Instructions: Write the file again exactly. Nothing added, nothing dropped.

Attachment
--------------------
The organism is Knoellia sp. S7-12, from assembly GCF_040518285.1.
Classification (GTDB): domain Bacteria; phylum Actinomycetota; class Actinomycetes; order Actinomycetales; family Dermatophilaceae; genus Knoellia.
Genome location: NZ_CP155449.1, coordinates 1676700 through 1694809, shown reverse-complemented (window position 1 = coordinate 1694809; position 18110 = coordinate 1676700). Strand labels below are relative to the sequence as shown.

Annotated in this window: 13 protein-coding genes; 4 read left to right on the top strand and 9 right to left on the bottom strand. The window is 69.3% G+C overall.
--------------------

The organism is Knoellia sp. S7-12, from assembly GCF_040518285.1.
Classification (GTDB): domain Bacteria; phylum Actinomycetota; class Actinomycetes; order Actinomycetales; family Dermatophilaceae; genus Knoellia.
Genome location: NZ_CP155449.1, coordinates 1676700 through 1694809, shown reverse-complemented (window position 1 = coordinate 1694809; position 18110 = coordinate 1676700). Strand labels below are relative to the sequence as shown.

Annotated in this window: 13 protein-coding genes; 4 read left to right on the top strand and 9 right to left on the bottom strand. The window is 69.3% G+C overall.